NEW YORK – Immunovia is making progress in moving tests for two different indications closer to clinical use.
The Swedish molecular diagnostics company recently announced a partnership with investigators at Leiden University Medical Center in the Netherlands to study the use of its Immray platform to diagnose patients with rheumatoid arthritis (RA). Separately, the company announced progress in a partnership with a pharmaceutical partner related to lung cancer.
While tests derived from both partnerships are likely years away from clinical use, the deals reflect progress by the Lund-based company toward expanding its test menu.
Currently, Immunovia is preparing to launch PanCan-d, a liquid biopsy test for early-stage pancreatic cancer detection that runs on its antibody microarray platform. According to CCO Laura Chirica, PanCan-d will be rolled out in the third quarter of 2020 via its lab outside Boston as a laboratory-developed test, as well as through its lab in Lund. The test launch has been delayed several times. The company will also seek a CE-IVD mark for the assay, she said.
While that work continues, the company is also moving ahead with RA. Immunovia has been applying its core technology in autoimmune diseases for several years now, and also has projects ongoing related to systemic lupus erythematosis (SLE), among other indications. In terms of RA, the company has completed three studies to date. The first two showed that its assay could distinguish between SLE, RA, and other conditions. The latest study showed that the platform could distinguish RA patients negative for anti-cyclic citrullinated peptide (CCP) from healthy controls.
CCP is an antibody present in some RA patients that allows clinicians to diagnose patients via a blood test. However, the antibody is often present only when the disease progresses, making early-stage diagnosis of the disease difficult, especially compared to patients suffering from RA-like symptoms. Those who are negative for the marker but who are clinically diagnosed with the disease are called seronegative patients.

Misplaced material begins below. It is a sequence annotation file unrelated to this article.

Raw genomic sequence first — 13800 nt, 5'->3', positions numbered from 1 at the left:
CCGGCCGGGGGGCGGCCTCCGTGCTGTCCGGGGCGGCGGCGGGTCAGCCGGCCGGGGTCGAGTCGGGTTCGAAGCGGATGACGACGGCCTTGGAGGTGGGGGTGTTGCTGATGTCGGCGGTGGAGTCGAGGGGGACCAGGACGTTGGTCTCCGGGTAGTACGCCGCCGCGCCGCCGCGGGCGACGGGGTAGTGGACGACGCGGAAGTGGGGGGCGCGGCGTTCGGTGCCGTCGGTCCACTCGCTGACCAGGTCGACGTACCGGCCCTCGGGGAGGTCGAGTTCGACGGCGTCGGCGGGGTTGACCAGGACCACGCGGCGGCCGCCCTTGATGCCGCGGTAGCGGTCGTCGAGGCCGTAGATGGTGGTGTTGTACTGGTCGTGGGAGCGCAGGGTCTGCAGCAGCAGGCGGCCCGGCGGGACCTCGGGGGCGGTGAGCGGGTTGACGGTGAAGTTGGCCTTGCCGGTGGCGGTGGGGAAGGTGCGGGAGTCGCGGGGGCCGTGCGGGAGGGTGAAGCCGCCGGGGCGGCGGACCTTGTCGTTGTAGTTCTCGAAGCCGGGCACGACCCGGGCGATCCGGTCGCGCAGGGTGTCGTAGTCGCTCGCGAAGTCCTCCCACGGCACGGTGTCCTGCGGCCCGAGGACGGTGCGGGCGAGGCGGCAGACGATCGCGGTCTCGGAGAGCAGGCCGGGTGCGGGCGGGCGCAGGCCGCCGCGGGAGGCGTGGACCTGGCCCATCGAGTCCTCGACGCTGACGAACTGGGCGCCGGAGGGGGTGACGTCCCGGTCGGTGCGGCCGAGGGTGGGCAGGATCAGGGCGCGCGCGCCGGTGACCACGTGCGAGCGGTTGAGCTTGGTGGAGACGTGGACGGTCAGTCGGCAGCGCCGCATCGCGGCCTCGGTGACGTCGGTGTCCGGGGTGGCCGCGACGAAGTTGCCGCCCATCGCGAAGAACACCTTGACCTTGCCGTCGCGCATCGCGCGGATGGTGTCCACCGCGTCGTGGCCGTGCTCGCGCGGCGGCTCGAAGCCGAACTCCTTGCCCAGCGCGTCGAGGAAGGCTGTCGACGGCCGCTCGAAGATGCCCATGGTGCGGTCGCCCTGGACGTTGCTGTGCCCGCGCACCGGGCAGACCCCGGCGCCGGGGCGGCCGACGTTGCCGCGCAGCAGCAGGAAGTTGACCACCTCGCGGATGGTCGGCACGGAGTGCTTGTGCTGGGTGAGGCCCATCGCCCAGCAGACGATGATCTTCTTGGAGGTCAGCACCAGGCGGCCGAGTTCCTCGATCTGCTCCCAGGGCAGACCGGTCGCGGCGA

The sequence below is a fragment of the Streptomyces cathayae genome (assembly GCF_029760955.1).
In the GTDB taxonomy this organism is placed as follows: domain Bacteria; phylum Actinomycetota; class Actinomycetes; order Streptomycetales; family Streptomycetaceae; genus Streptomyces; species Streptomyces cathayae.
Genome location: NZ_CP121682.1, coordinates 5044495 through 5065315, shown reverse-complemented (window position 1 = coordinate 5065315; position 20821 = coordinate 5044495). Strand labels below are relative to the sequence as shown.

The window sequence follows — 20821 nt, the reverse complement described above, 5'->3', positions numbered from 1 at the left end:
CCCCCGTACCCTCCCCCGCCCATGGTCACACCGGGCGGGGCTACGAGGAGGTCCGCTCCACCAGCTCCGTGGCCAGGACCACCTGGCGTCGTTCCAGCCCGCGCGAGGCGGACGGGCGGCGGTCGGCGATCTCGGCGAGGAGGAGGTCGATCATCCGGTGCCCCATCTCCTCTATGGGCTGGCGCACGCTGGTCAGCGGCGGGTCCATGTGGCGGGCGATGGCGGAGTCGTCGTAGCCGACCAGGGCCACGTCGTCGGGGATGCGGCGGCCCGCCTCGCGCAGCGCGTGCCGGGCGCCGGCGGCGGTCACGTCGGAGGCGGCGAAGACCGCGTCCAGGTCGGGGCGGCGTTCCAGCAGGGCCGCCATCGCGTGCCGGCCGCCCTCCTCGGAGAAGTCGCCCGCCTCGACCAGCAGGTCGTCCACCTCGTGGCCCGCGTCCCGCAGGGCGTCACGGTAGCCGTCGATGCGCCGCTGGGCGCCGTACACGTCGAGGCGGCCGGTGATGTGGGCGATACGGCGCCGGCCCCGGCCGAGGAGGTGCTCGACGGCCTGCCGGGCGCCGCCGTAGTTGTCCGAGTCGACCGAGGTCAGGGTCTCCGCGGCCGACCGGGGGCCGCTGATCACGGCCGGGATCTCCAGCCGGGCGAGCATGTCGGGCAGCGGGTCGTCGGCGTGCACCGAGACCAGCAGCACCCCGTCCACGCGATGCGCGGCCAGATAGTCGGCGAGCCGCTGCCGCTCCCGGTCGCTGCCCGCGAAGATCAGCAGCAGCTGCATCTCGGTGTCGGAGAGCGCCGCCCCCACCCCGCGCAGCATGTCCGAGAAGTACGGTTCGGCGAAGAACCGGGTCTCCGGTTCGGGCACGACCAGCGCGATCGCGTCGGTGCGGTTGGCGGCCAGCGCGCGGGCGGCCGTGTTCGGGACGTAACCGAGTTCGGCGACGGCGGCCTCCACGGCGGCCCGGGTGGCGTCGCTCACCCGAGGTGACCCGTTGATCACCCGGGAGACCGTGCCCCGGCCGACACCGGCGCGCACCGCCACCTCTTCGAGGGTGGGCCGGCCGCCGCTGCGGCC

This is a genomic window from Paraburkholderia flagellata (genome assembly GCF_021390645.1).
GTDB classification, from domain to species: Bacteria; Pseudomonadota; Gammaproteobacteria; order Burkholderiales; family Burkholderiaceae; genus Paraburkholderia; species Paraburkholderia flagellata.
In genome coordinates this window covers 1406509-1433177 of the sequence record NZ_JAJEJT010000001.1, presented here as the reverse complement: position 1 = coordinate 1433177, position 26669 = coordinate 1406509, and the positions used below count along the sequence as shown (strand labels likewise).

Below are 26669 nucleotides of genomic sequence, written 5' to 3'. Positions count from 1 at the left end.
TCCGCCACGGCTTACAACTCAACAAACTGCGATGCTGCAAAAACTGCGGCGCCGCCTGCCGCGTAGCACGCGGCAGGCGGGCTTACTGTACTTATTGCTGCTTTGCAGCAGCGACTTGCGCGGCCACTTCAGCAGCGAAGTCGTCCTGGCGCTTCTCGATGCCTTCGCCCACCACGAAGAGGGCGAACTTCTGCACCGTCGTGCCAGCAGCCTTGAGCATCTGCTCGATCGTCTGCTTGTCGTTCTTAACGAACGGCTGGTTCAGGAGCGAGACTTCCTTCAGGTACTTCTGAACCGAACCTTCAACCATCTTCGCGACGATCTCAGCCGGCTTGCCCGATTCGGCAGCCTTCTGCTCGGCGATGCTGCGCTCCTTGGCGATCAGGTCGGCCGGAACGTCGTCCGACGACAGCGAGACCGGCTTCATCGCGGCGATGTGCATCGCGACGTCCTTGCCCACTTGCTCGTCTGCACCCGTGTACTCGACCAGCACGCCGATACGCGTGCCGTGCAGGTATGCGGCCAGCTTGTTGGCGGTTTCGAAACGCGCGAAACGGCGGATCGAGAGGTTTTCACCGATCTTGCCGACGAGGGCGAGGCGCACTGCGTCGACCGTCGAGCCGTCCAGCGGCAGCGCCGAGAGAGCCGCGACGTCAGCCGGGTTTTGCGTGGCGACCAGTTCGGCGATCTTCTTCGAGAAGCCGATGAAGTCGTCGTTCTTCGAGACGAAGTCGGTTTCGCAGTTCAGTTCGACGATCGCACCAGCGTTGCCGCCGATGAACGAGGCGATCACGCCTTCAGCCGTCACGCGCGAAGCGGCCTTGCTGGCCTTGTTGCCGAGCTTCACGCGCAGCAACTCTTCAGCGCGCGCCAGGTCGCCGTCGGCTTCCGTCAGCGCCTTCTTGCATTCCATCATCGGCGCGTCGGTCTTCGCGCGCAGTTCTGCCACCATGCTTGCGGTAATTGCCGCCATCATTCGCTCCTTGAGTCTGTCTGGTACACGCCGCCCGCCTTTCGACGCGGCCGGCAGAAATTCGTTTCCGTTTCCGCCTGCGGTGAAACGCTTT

To further develop its test, Immunovia recently partnered with LUMC, which has access to a cohort of several hundred patients, some of whom were diagnosed with RA and others of whom suffered from RA-like conditions.
"Of course, we would like to be able to see that we can get good accuracy in diagnosing the CCP-negative cohort versus overlapping RA-like diseases," Chirica said of the firm's ambitions. "From there, we would be able to proceed into deriving a signature and moving on with the next steps of test development," she said.
The study has yet to commence as Immunovia and its partners seek various institutional approvals to run it. Chirica said it will likely start at the beginning of 2020. Immunovia's assay for RA is called called Immray RA-d.
"It's an important pipeline project, but we are at the initial steps," she said. "We are looking forward to being able to conduct this study with controls that are different from the first few studies," she added. She noted that the LUMC cohort is "quite challenging," as it includes patients who have RA symptoms but not RA. A positive assay performance could therefore augment test development.
Immunovia in general considers autoimmune disease to be an opportunity for the company in parallel with cancer. As the firm's platform is an antibody array designed to measure immune responses, it therefore lends itself toward looking for new signatures related to various autoimmune conditions. "This is something that could for sure work for autoimmune diseases where there is a big need for such kinds of early diagnosis platforms," Chirica said.